Le traitement à base d’héroïne et le régime international de contrôle des drogues des Nations Unies


Le traitement à base d’héroïne et le régime international de contrôle des drogues des Nations Unies

5 août 2021
Christopher Hallam
Global Drug Policy Observatory (GDPO)

Christopher Hallam (GDPO) plaide pour un soutien accru au traitement à base d’héroïne (TAH) par les gouvernements nationaux et les organismes internationaux, notamment l’OICS. Pour en savoir plus, en anglais, veuillez lire les informations ci-dessous.

Key Points

  • There is now a powerful evidence base for heroin-assisted treatment (HAT). In view of the present epidemic of drug-related mortality, the treatment should have a more significant role in public health policy.
  • Much research concerning the impact of the international drug control regime on the implementation of harm reduction interventions by member states attributes an often ‘chilling’ role of the guardian of the UN drug control conventions, the International Narcotics Control Board (INCB or Board) • Interviews with former health officials from countries that pioneered the trialling of HAT in the 1990s revealed that while some felt that the INCB sought to act as a break on the intervention, others believed that - although the Board was generally hostile to new policy interventions - its stance on HAT was relatively neutral.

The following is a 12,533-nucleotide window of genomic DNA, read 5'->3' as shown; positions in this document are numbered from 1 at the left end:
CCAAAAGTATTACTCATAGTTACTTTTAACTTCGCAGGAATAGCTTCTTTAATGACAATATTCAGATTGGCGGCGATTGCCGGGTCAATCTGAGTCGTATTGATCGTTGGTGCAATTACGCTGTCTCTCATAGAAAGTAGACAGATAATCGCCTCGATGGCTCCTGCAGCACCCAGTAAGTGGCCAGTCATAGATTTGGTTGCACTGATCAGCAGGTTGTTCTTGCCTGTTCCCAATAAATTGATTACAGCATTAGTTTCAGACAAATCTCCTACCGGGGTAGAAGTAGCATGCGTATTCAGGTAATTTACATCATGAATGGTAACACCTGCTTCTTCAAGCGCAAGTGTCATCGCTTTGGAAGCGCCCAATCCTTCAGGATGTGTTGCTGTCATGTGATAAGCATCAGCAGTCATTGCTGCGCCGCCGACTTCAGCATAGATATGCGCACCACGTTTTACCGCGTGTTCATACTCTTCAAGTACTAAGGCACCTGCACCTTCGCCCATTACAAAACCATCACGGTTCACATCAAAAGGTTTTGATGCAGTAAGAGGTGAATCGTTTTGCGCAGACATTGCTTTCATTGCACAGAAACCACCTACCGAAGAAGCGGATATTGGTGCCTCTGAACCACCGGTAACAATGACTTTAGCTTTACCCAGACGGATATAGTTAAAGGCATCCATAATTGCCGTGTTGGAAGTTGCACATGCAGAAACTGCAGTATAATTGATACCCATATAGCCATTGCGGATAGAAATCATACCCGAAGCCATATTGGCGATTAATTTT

• In recent years, the INCB has undergone a shift in tone and outlook regarding HAT, changes that took place particularly under the leadership of Werner Sipp.
  • However, the UN drug control system, including the World Health Organisation, has in general been lukewarm at best in its support for HAT.
  • The most realistic and promising appraisal of HAT came in the UN System Report of 2019, which directly backed the use of HAT.
  • The INCB has clearly long been hostile to drug policy innovation and has carried this over into its attitudes to HAT. Yet, while the influence of the Board is complex, it is likely that national governments themselves are the main source of reluctance in making use of this intervention.